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Freemasonry: Closed Doors, Secrets, and Historical Significance

An introduction of Freemasonry and historical talk is being planned in Arlington, Massachusetts by the  Mystic Valley Lodge. The event, planned by Past Master Alan Jones and the Arlington Historical Society, is something that we feel deserves some attention. In the past, such demonstrations have been more of a display… toted as an “open house” if you will, with little or no real explanation of the inner workings of the Fraternity or of its good efforts.

However, in this case, the presence of the Lodge- rather, the entire history of the Lodge within the community of Arlington is being approached and discussed as a historical commentary. In addition to this, there will be limited examples and discussion of Ritual and of the importance which Ritual work and Initiation into our gentle Craft helps to promote all of our other good Work.

Speaking as a Mason and a public citizen, I can attest to the fact that nearly every town in these United States has some kind of historical society. I will also say that I am deeply interested in the history of my hometown, my Nation, and of the World! Most people are interested as well, and it is no “secret” that Freemasonry holds a great deal of historical facts and context within her hallowed halls.



In short, history is of interest to MOST people whether they actually admit it or not! Towns and communities around the world have Facebook Pages dedicated to the history and evolution of theses hometowns- sort of a “remember when” column which celebrates local history and those who have helped to record and preserve that history for generations to come.

This is a great approach to introduce those who are without the West Gate of what some of the Free Masonic Institution is all about, how we got here, and why we will continue to thrive! Please find the article following, written by Sara Lundberg at YourArlington.com:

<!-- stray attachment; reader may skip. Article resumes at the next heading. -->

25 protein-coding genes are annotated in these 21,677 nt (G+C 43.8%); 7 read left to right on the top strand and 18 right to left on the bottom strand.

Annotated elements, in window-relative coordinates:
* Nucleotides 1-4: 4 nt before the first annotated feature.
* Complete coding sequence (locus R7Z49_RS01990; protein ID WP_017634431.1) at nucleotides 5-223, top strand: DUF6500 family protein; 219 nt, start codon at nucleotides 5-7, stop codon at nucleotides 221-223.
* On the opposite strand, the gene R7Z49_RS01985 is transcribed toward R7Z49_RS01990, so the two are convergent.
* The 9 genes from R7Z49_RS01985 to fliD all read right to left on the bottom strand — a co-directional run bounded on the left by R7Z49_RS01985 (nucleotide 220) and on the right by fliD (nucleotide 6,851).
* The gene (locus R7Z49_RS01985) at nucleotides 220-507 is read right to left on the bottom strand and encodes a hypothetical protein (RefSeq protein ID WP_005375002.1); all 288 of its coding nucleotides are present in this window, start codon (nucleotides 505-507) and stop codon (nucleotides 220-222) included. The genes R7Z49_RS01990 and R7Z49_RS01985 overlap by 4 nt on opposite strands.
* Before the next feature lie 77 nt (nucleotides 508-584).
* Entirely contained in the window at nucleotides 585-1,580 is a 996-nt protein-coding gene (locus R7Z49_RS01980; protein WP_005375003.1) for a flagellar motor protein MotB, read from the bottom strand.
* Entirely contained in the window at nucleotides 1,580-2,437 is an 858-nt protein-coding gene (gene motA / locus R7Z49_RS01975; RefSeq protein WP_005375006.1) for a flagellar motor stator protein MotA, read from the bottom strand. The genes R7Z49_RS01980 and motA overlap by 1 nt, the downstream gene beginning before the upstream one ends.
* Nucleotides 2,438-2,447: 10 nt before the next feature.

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Ever wonder what goes on behind the doors of that stately neoclassical edifice on the hill at the end of Maple Street? It’s the most recent home of Arlington’s Lodge of Freemasons, Mystic Valley Lodge. The Masonic Temple at 19 Academy St was built in 1923 on the site of the Cotting Academy, Arlington’s first secondary school.

Postcard of Masonic Temple on Academy Street.

Alan Jones, a past master and current secretary of Mystic Valley Lodge, who has been a Mason for 25 years, will discuss Freemasonry at 7:30 p.m. Tuesday, March 28, at the Masonic Temple. The talk is presented by the Arlington Historical Society.

In this talk, Jones will also discuss the history of Arlington’s Masonic Lodges and the many locations they have met, focusing on the current Arlington Masonic Temple. The talk will end with a presentation of a “Taste of Masonry,” with a demonstration of Masonic-like ritual by members of Mystic Valley Lodge — without revealing any of the group’s secrets.

The lodge was founded in 1797 at Munroe Tavern, Lexington, and included veterans of the Battle of Lexington. The Lodge moved to West Cambridge in 1844, and among its members have been many prominent Arlingtonians, including Jesse and William Pattee, William Parmenter, Charles Fessenden, Edward Storer, George Tufts, Warren Peirce and George Wellington.

Freemasonry calls itself the world’s oldest fraternity, becoming visible during the Age of Enlightenment, but with origins much earlier. Shrouded in mystery and misinformation, its members — who included George Washington, Ben Franklin and Paul Revere — have played an important role in the development of the United States and every community in it.

After many years of secrecy, the Masons have opened their doors to the community, and the Masonic Temple has now become a community center. It is the host for such organizations as the Arlington Historical Society, Arlington Children’s Theater, political rallies, yoga, tai chi and dance classes, fund-raisers, blood drives, birthday parties, wedding receptions, lectures, and bar and bat mitzvahs.

Street parking is available and disabled access and parking is at the building’s rear.

The event is free for members of the Arlington Historical Society and $5 for nonmembers.

For more information, visit the Arlington Historical Society website.”